Random tables weren’t invented by Skycrawl – plenty of games use them to help you use your interestingly-shaped RPG dice to get ideas from a list of prompts. What Skycrawl does well is having prompts that are particularly engaging as well as having an obscene amount of them. One game I mentioned as a potential companion to Skycrawl is Ryuutama. When you build a world in Ryuutama you have a handful of options for how that world is shaped. Maybe it’s a giant tree, or a series of sky islands, or on the back of a giant turtle. These are all neat choices that establish a different vibe for your world, and that’s also just three examples that exist on the list of 30 different world-shapes that the Lands in Skycrawl can have. But you’re not just establishing the shape of the land itself. You’re also defining the atmosphere around it, the nature of the sun (called the Sol) which watches over it, plus the plentiful resources that populate the Land – and the ones that are notably missing.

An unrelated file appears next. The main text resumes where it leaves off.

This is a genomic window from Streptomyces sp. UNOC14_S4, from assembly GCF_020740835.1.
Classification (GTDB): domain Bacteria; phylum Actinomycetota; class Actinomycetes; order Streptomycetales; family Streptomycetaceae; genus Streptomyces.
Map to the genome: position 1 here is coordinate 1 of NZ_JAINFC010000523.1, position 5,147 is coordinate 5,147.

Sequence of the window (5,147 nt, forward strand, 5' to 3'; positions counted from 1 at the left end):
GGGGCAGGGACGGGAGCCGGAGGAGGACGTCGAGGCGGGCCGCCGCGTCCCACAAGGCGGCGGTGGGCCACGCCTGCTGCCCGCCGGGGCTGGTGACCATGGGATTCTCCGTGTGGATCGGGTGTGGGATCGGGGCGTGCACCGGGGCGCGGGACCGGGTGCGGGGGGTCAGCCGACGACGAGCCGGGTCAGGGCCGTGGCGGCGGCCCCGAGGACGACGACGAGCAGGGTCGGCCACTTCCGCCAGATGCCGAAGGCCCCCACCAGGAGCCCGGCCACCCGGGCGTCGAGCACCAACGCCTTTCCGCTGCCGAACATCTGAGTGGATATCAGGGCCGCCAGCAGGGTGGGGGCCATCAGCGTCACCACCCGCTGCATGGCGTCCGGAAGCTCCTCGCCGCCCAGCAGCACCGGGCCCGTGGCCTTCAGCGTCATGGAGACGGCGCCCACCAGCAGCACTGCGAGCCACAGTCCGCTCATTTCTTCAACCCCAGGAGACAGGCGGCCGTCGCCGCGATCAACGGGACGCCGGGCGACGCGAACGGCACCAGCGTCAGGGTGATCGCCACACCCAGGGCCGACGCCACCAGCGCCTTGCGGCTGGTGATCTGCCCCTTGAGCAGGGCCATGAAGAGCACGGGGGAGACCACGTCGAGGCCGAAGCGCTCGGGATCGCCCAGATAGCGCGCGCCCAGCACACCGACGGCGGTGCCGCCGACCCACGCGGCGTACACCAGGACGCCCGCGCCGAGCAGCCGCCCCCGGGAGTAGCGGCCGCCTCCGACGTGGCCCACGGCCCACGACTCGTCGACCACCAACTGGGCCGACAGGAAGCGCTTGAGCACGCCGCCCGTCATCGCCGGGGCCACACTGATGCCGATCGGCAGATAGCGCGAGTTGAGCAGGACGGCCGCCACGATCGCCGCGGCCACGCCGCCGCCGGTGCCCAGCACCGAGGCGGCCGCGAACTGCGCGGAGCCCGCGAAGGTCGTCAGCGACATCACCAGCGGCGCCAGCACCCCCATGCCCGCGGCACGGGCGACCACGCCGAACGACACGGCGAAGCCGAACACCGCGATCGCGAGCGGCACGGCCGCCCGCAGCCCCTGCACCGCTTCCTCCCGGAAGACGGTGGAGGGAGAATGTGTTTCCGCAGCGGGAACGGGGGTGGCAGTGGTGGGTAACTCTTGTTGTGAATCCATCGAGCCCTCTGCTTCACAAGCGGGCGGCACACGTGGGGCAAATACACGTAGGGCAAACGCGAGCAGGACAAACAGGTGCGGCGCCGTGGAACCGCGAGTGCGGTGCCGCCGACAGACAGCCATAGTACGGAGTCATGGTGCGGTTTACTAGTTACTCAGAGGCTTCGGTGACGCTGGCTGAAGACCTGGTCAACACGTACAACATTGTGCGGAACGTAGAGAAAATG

In the first game I ran using the Skycrawl worldbuilding tools, the players started in an asteroid belt. The resources I rolled for this world included a surplus of shipwrights, but the atmosphere I rolled for the Land was a ship graveyard. This led to the idea of a series of mechanics who set up shop in a particular dangerous asteroid field. Ships would crash into the floating space rock and then the shipwrights would repair them using scavenged parts from other wrecks, running a shady and questionable business for the adventurers to investigate. For the game I am currently running, I rolled an island-based world with low gravity. I came up with the idea that the locals traversed from island to island simply by jumping, since the light gravity meant they could cross a larger distance simply by leaping. These environments feel very unique for a fantasy game and are just two possible combinations with the vast number of customization options available across the tables offered by Skycrawl.